The opening track is from the recent compilation “19 Beläten — En Sommar Av Plåga” (2020), a nice track called “Tempels”. Then follows a live version of “Galapagos” from the last album “Wapens” (2018). The most interesting track is a cooperation with Geneviève Pasquier. This track “Velvet Ground” was so far only available on the “Maschinenfest 2015” compilation that I apparently missed. “Fall” is a track that we know from “Zand” (2015), but this particular version comes from the soundtrack of the film “Exploitation” of Edwin Brienen (2012) that I have yet to see. Then we have “Fand” that we find on “Puur” (2013), but this version is from the compilation “Radio Resistencia” (2009). The last track is another Coil cover (as on “A Knife In Sound“, but then the track “Something”), a gloomy soundscape.
The music of Distel remains good. Hopefully there will be a new album some time soon.
A while ago Galakthorrö material started to appear on Spotify (not all though), apparently the Arafnas were cooking on something. Then there was a newsletter which included new material, even a new Haus Arafna album! The first since 2011! So then some 7 weeks of impatience before I could finally put the new album in my player.
From “Children Of God” (1998) to “Butterfly” (2003) to “You” (2010) to “New York Rhapsody” (2011), Haus Arafna seemed to have been scraping off some rough edges. There always still were noisy industrial tracks, but there came more and more softer tracks.
When you put on “Asche”, it soon becomes clear that the Arafnas did not scrape off the sharp edges immediately. After two great industrial tracks, the pretty rough “Kreise Um Das Nichts” is presented, which also has the first Haus Arafna official video. The track is not as harsh as Haus Arafna can be though.
So after a first round in the player, I took another spin with my eye on the lyrics. From death to mourning and a lot of misanthrope. After a rough start, the album already gets more melancholic in tone, but combined with the lyrics, the new album is actually pretty depressive.
As we are used to from Haus Arafna, the industrial music is beautifully crafted, magnificently detailed, surprising too, since the sound certainly is not entirely the same as on previous albums. “Asche” contains but one track that can be described as melancholic, but it is certainly not all power electronics here. Also mrs. Arafna’s vocals are remarkably absent. She mostly functions as background singer.
Be all this as it may, the tracks on the new album are superb, but damn this album is heavy.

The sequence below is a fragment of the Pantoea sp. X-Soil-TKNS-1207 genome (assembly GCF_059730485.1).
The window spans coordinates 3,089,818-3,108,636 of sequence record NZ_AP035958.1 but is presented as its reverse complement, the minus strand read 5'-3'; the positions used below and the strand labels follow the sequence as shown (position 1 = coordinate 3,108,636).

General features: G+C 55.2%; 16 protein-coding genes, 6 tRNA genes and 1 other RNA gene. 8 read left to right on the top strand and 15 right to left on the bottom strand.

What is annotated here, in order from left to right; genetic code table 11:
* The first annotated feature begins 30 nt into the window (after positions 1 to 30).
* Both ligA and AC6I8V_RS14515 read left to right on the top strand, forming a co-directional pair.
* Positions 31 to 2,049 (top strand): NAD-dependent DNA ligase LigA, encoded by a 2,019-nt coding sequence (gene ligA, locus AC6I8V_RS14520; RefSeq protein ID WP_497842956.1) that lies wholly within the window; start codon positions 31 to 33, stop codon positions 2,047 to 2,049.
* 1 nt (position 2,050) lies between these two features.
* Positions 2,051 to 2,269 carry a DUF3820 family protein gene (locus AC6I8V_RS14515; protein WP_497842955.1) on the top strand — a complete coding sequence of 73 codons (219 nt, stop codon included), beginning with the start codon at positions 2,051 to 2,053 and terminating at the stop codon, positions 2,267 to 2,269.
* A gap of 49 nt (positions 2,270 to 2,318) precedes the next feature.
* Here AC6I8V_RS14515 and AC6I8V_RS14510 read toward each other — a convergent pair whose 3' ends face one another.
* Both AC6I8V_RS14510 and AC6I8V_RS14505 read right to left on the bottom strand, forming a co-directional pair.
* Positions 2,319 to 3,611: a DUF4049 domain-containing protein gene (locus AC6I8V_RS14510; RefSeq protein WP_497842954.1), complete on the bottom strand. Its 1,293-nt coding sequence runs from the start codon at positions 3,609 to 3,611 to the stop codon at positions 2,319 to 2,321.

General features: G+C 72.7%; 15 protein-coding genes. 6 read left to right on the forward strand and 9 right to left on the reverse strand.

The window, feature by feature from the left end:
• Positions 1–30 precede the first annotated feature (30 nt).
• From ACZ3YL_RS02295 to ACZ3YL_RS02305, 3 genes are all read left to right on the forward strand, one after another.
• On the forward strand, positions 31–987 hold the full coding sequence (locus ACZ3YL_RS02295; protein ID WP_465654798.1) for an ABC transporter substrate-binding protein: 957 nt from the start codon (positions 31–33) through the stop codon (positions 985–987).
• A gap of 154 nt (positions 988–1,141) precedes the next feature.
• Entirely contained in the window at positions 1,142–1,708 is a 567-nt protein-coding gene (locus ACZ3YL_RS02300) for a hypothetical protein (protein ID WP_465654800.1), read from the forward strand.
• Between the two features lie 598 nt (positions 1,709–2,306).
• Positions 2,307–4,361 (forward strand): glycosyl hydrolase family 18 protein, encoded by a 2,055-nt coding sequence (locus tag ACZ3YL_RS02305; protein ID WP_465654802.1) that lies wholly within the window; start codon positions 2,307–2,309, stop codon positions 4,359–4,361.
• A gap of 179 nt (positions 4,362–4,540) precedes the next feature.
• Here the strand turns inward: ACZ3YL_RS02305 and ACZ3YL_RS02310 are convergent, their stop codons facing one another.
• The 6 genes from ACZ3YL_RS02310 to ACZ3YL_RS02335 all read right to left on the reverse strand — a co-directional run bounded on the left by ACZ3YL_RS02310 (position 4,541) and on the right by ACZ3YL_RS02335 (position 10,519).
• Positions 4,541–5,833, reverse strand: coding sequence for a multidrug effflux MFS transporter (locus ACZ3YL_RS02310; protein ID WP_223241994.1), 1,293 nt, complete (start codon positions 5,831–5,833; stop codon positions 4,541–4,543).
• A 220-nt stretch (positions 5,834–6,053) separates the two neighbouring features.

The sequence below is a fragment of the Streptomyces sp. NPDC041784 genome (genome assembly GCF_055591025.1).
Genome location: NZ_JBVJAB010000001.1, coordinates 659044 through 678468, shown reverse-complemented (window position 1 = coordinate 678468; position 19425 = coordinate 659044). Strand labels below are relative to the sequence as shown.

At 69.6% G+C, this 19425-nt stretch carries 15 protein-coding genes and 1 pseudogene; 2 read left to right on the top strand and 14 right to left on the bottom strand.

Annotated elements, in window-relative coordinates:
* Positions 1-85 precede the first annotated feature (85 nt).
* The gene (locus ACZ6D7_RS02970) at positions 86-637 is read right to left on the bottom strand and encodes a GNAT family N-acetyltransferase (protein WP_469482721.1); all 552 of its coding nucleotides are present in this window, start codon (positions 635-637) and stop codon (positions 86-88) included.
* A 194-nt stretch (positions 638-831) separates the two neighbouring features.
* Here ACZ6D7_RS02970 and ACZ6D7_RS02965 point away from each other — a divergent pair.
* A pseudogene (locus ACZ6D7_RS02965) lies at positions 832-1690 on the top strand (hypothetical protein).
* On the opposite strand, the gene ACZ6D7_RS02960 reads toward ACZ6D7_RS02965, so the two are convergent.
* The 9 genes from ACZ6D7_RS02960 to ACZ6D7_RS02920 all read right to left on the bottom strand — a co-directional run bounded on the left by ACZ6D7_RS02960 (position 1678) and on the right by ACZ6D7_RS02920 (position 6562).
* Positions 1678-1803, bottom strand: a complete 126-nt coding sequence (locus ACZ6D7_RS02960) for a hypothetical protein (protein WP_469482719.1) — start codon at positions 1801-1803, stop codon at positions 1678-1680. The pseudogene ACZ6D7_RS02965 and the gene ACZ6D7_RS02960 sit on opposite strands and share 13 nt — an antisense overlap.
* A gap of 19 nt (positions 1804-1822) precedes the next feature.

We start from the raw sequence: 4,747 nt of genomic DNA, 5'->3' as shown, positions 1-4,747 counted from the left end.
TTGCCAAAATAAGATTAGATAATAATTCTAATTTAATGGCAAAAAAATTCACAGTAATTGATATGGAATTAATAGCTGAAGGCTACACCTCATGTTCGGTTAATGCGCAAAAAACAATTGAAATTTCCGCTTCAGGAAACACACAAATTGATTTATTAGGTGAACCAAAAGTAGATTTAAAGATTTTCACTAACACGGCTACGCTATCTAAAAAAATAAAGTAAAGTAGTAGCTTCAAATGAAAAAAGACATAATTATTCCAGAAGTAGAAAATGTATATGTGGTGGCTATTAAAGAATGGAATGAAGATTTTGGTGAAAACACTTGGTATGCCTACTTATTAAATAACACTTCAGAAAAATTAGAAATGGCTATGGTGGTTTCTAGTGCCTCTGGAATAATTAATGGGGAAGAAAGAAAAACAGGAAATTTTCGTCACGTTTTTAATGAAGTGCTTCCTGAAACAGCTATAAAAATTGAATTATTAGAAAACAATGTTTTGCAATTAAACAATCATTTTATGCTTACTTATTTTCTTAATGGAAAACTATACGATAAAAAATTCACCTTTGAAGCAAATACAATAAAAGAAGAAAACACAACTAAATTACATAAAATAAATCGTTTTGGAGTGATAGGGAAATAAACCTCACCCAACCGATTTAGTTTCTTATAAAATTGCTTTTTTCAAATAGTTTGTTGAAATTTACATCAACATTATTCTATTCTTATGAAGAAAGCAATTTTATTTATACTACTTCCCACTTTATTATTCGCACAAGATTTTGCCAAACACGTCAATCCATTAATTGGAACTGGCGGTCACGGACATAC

It looks like it that Beläten is no longer the label of Thomas -Trepaneringsritualen- Ekelund. I already noticed that Bandcamp has it listed as coming from Berlin and Ekelund was happy to have been contributed, which would be a strange way of describing a track on your own compilation. Discogs says that Beläten was active from 2012 to 2016 and apparently it has risen again.
On this compilation you find familiar Beläten names, Distel, Celldöd, Michael Idehall, Blitzkrieg Baby, Cryme and of course TxRxP. There are other familiar names such as Brighter Death Now, Moral Order and ARM. Some names do not immediately ring a bell, such as the TxRxP clone Dayofwrath of which I cannot find any information (good track though).
Music wise the compilation has some industrial (Moral Order), but mostly “post avantgarde pop”. All tracks seem to be exclusive, most are good too. A varied compilation which does hold true of ‘the old Beläten’. Available on tape and through Bandcamp.
After some silence, 2018 has been an active year for Distel so far, a tape on Beläten, a split 12″ on Ant-Zen and now a new full-length.
When I got to know Distel almost a decade ago, the term “angstpop” much applied to the sound. Distel would have fitted well within the Galakthorrö roster on the lighter side of their scale. Over the years the sound seemed to slowly become lighter with some technoish influences here and there. “Wapens” (meaning “weapons” by the way) again has a developed Distel sound. Slow music with some rhythm, strange vocals and some melody with the recognisable organ-like sound. Not much is left from the “angstpop” sound of the early days, but the term still describes the sound of Distel well. It is relatively accessible, but it breathes anxiety. The music is not as dark as it used to be, but it sure did not become happy.
Distel presents another interesting album and keeps developing in style, so every new release is a bit of a surprise. “Wapens” made another nice surprise.